As a DJ, Kyle is generally associated with a functional, if atmospheric style of techno (and, more recently, electro), but on his RA Podcast he invites us into something of a different space. In a way, this mix represents the spirits of his productions, with a wide-open soundscape touching on everything from '90s techno and trance, including some goodies from Canada and Denmark, along with core electronic acts like Future Sound Of London, Autechre and today's modern electronica poster-boy, Skee Mask—BPMs and genres be damned. It's a mix that veers from melancholy to emotive to ecstatic, sometimes even silly, and it's a real pleasure, capturing one of techno's more creative and restless voices.
Read more at https://ra.co/podcast/884
RA.883 Fever Ray
Co-mixed with @Aasthma.
There are few people who have had as much of an impact on contemporary electronic music as Karin Dreijer, whether with their brother Olof in The Knife or with their solo project, Fever Ray. From massive indie-pop hits to paradigm-shifting dance records, Dreijer's work takes a psychedelic, plasticine approach to synth pop, with their trademark pitch-shifted vocals and psuedo-tropical beats. As Fever Ray, they've tapped into the global club music underground, working with producers like Nídia, Paula Temple, Deena Abdelwahed, Vessel and, on new album Radical Romantics—one of our favourite albums of the year so far at RA, hands down—even Nine Inch Nails.
Other important collaborators in Dreijer's world are Peder Mannerfelt and Pär Grindvik, the Swedish techno producers who have been working with Fever Ray since the first album back in 2009. They co-mixed this RA Podcast. The mix is a survey of Dreijer's favourite dance music, some of which informs their one-of-a-kind sound world as Fever Ray. There's plenty of music from the groundbreaking East African scene centered around Nyege Nyege Tapes, plus DJ Haram, Equinkoxx, Tayhana and more, and even two exclusive, upcoming Fever Ray remixes from Avalon Emerson and Nifra. It's a rare look into the musical tastes of a true visionary.
Read more at https://ra.co/podcast/883
Photo: Flemming Bo Jenson
Before starting his own label Solar Body, Otik released music on labels like INTERGRADED, Keysound, 3024 and Shall Not Fade, doing his rounds on the imprints that make up a constellation of the UK's most exciting club music. (To keep it simple, we can call it broken techno, but that's not the whole story.) He hails from Bristol, and takes in that city's unique and enduring blend of techno, dub and drum & bass history, but what sets Otik apart is the sense of atmosphere and space in his music. Perhaps RA's Taylor Bratches put it best: "Otik's precise club music floats on a lush, celestial plane."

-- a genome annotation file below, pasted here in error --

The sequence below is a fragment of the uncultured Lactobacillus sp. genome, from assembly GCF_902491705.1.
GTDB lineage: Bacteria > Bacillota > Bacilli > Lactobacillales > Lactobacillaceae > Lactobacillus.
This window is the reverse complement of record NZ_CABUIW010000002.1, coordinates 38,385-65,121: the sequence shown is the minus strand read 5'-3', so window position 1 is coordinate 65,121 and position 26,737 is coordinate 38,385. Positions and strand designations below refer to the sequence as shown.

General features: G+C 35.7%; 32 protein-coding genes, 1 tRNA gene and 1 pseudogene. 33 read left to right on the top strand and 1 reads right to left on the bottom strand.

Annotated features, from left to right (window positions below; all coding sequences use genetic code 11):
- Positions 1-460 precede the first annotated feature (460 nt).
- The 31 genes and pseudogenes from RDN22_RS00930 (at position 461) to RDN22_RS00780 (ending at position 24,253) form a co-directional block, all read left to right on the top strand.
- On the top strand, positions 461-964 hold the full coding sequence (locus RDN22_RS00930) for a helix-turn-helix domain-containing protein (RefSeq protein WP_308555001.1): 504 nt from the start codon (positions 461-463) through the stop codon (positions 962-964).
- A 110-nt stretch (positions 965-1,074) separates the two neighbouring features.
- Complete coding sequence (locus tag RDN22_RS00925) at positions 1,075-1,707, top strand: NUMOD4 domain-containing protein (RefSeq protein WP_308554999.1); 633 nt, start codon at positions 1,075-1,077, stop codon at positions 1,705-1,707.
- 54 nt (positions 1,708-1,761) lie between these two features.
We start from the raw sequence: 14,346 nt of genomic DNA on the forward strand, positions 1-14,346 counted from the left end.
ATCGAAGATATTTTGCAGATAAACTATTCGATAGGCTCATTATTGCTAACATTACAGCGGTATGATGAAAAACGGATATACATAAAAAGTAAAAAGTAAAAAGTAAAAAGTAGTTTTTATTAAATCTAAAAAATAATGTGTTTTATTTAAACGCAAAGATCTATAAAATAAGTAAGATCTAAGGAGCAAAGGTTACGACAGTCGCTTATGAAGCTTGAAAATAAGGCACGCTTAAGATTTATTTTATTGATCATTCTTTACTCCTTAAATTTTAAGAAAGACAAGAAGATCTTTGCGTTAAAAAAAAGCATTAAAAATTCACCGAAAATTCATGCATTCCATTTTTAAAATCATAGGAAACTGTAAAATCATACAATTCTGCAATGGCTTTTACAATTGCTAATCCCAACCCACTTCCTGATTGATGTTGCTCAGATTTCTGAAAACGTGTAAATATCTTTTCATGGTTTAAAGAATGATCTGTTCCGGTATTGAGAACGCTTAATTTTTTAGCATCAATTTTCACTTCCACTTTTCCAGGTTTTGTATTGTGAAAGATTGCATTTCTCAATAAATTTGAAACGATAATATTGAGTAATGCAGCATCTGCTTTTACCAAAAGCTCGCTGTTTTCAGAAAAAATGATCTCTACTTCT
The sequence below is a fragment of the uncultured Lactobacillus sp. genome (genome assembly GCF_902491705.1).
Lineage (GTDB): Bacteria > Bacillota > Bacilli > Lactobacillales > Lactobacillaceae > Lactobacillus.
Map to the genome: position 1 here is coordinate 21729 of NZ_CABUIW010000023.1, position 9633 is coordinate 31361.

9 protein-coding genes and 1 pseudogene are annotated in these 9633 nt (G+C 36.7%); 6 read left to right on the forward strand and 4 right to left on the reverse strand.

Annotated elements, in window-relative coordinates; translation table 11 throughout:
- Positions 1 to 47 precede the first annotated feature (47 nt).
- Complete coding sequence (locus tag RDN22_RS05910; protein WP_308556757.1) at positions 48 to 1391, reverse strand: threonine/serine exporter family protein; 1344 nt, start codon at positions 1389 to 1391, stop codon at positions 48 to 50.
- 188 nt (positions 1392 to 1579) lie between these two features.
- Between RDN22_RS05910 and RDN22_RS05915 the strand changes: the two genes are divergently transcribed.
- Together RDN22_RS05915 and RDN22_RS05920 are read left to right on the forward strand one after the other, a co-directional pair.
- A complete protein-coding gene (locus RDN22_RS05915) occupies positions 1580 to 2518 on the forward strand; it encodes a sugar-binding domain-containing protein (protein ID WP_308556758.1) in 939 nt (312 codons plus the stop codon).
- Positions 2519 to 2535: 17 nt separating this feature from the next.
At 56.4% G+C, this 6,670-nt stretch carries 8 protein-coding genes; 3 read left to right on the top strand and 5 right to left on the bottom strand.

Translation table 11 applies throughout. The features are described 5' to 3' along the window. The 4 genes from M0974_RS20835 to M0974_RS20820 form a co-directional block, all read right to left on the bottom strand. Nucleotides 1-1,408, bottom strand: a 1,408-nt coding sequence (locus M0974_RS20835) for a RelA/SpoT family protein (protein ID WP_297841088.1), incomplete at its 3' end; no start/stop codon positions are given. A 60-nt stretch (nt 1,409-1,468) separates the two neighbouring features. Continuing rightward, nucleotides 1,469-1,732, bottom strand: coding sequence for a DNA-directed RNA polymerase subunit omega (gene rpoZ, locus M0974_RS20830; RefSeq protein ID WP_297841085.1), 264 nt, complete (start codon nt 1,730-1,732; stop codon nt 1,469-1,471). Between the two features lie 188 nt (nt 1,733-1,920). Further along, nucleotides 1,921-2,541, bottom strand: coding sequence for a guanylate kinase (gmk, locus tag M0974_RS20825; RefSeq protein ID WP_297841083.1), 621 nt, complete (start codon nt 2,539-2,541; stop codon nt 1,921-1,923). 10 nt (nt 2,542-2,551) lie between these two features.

You can hear it in his upcoming EP Xoul Trap, where even a straightforward house beat on "Unorthodox" rides an updraft of choral vocals and eerie synths, as if carried by the wind. Otik says his RA Podcast is meant to be a little more straightforward than usual for him, sticking purely to club music, but it's still full of twists, turns, throwbacks (hello, "Router" by Pangaea) and, of course, the melodic and atmospheric qualities that make Otik tick.
Read more at https://ra.co/podcast/882
RA always have the goods!
Resident Advisor is the place to display all producers and DJs from ALL genre and sub-genres! I've discovered DJ/Producers I've never heard of until listening to RA! I recommend this podcast for all the hardcore fans of music (again, of all genres and sub-genres) and neophytes to RA looking for different music that is against the zeitgeists.
Stop deleting podcasts that I save
Pretty simple here, if I’m saving something it means that i like it enough to hold on to. I don’t know if it’s RA or Apple but whoever, stop. I know there is not infinite space on ‘the podcast server’ or whatever but now that apple allows you to download and store files this is especially egregious. You know that amazing part on RA 5 Bazillion, the one you remembered how great it was and wanted to listen to again? No? Me neither, because they deleted it. Allow us to save the episodes we want to save. Stop deleting them. Stop.
edit: it appears they have listened and am overjoyed to see this. 2 star changed to 5 star for sick tunes
Consistently boundary-pushing tunes
This is one of the best mix series around, full stop. Always inventive, spanning every genre imaginable, and with a super diverse set of DJs. Even when a certain mix isn’t my style, I’m glad to tun in every week and get exposed to runes I might not have ever heard otherwise.